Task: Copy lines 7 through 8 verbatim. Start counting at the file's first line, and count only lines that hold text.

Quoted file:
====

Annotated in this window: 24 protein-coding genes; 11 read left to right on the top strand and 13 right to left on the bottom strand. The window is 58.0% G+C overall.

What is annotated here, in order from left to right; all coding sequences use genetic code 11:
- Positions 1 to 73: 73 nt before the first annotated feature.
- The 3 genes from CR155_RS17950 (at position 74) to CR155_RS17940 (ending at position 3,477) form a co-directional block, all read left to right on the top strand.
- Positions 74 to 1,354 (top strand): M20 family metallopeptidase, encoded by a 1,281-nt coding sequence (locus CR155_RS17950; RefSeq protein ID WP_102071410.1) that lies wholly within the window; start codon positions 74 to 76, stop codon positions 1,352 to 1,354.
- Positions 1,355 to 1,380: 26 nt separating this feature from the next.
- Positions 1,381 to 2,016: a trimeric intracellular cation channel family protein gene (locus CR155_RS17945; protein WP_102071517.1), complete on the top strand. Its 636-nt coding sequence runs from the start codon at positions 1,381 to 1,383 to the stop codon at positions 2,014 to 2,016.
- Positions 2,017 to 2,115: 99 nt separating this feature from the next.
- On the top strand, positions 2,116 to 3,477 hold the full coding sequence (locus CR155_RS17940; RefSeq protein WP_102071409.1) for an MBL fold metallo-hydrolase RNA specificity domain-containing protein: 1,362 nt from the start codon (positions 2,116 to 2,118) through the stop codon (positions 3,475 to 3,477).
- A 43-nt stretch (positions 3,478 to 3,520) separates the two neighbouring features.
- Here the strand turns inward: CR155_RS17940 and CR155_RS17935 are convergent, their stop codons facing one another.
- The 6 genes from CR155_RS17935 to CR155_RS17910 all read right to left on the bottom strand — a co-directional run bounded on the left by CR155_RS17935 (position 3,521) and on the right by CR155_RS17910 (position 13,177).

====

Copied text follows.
- Positions 1,381 to 2,016: a trimeric intracellular cation channel family protein gene (locus CR155_RS17945; protein WP_102071517.1), complete on the top strand. Its 636-nt coding sequence runs from the start codon at positions 1,381 to 1,383 to the stop codon at positions 2,014 to 2,016.
- Positions 2,017 to 2,115: 99 nt separating this feature from the next.